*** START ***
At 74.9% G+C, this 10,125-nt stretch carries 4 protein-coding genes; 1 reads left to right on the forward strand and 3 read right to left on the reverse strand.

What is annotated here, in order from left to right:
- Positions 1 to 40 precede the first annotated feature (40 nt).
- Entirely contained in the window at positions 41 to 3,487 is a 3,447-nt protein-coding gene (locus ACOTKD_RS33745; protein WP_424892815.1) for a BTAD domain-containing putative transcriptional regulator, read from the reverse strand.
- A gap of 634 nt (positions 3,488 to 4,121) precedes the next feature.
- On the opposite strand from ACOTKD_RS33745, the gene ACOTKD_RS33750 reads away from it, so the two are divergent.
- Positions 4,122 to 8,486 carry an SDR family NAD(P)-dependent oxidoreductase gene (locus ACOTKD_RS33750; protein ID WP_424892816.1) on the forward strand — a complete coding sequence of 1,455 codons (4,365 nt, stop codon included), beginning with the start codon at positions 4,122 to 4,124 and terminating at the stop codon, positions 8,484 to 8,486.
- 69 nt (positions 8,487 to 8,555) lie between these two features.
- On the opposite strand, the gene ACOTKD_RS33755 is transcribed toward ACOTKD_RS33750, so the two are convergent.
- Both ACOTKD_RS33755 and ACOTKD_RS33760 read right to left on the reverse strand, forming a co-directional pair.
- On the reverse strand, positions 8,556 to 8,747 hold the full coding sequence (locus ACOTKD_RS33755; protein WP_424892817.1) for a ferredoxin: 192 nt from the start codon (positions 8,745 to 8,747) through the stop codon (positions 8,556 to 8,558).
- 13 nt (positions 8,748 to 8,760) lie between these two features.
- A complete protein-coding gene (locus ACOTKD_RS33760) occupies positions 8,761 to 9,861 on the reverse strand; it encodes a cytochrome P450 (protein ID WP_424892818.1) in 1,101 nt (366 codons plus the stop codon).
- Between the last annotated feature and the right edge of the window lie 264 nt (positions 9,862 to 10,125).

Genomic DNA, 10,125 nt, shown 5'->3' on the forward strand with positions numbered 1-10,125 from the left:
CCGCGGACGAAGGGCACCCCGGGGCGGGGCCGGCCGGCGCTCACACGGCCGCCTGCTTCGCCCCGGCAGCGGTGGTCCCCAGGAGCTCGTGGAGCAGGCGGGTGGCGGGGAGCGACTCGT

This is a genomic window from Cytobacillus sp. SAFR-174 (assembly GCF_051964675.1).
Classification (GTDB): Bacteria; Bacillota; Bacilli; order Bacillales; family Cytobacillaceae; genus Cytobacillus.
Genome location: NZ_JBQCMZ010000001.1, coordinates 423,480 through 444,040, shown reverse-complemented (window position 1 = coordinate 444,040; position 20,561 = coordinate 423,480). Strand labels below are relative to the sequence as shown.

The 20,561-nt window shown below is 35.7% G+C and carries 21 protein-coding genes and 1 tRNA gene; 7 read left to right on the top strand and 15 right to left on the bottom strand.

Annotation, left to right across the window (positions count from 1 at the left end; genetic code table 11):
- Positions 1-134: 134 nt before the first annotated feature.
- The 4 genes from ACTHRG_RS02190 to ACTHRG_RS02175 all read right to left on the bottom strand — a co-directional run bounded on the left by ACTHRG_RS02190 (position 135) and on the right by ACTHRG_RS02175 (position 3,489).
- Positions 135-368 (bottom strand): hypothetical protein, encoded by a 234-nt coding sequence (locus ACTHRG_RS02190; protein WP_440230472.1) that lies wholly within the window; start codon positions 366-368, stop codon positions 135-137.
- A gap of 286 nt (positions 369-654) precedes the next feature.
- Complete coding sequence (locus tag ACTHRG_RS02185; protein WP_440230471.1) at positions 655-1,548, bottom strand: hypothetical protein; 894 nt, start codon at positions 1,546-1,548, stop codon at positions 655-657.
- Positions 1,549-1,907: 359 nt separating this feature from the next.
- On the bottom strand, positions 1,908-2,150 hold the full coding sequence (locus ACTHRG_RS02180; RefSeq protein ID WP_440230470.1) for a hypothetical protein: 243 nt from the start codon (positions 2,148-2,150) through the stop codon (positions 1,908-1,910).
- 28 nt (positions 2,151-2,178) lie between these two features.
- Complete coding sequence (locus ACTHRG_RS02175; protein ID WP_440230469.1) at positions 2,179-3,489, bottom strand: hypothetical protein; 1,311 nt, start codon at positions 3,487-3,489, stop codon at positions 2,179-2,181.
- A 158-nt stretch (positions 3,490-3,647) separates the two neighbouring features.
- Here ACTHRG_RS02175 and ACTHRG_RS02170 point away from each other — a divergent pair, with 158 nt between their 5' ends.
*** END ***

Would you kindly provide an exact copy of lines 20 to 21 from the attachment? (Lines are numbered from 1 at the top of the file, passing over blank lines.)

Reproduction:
The 20,561-nt window shown below is 35.7% G+C and carries 21 protein-coding genes and 1 tRNA gene; 7 read left to right on the top strand and 15 right to left on the bottom strand.

Annotation, left to right across the window (positions count from 1 at the left end; genetic code table 11):